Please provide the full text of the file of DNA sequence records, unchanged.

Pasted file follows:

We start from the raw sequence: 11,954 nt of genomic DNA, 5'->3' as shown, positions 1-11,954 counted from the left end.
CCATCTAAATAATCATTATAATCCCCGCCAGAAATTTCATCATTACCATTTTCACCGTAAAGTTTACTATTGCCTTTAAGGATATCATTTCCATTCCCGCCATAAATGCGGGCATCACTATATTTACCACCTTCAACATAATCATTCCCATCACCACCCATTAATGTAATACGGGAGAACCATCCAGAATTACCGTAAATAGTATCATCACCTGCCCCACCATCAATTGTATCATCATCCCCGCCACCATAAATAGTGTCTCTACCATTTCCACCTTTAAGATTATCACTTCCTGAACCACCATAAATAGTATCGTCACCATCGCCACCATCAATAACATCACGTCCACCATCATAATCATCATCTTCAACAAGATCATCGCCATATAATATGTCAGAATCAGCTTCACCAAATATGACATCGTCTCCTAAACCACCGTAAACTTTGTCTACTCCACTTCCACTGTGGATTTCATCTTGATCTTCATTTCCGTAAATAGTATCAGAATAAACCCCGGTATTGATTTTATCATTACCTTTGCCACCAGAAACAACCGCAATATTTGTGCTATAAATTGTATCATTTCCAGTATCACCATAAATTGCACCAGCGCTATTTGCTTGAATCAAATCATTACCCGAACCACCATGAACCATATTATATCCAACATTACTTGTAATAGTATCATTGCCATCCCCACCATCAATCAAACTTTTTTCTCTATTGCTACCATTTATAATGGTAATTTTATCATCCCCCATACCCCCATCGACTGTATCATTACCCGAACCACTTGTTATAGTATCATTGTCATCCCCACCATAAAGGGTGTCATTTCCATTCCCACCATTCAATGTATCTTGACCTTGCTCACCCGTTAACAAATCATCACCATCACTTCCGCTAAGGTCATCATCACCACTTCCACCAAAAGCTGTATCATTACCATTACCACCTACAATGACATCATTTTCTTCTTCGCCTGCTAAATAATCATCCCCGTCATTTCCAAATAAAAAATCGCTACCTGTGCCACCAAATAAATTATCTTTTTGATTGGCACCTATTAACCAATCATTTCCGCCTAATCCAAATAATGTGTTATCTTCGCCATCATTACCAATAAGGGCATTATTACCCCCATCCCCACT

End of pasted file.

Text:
We start from the raw sequence: 11,954 nt of genomic DNA, 5'->3' as shown, positions 1-11,954 counted from the left end.
CCATCTAAATAATCATTATAATCCCCGCCAGAAATTTCATCATTACCATTTTCACCGTAAAGTTTACTATTGCCTTTAAGGATATCATTTCCATTCCCGCCATAAATGCGGGCATCACTATATTTACCACCTTCAACATAATCATTCCCATCACCACCCATTAATGTAATACGGGAGAACCATCCAGAATTACCGTAAATAGTATCATCACCTGCCCCACCATCAATTGTATCATCATCCCCGCCACCATAAATAGTGTCTCTACCATTTCCACCTTTAAGATTATCACTTCCTGAACCACCATAAATAGTATCGTCACCATCGCCACCATCAATAACATCACGTCCACCATCATAATCATCATCTTCAACAAGATCATCGCCATATAATATGTCAGAATCAGCTTCACCAAATATGACATCGTCTCCTAAACCACCGTAAACTTTGTCTACTCCACTTCCACTGTGGATTTCATCTTGATCTTCATTTCCGTAAATAGTATCAGAATAAACCCCGGTATTGATTTTATCATTACCTTTGCCACCAGAAACAACCGCAATATTTGTGCTATAAATTGTATCATTTCCAGTATCACCATAAATTGCACCAGCGCTATTTGCTTGAATCAAATCATTACCCGAACCACCATGAACCATATTATATCCAACATTACTTGTAATAGTATCATTGCCATCCCCACCATCAATCAAACTTTTTTCTCTATTGCTACCATTTATAATGGTAATTTTATCATCCCCCATACCCCCATCGACTGTATCATTACCCGAACCACTTGTTATAGTATCATTGTCATCCCCACCATAAAGGGTGTCATTTCCATTCCCACCATTCAATGTATCTTGACCTTGCTCACCCGTTAACAAATCATCACCATCACTTCCGCTAAGGTCATCATCACCACTTCCACCAAAAGCTGTATCATTACCATTACCACCTACAATGACATCATTTTCTTCTTCGCCTGCTAAATAATCATCCCCGTCATTTCCAAATAAAAAATCGCTACCTGTGCCACCAAATAAATTATCTTTTTGATTGGCACCTATTAACCAATCATTTCCGCCTAATCCAAATAATGTGTTATCTTCGCCATCATTACCAATAAGGGCATTATTACCCCCATCCCCACT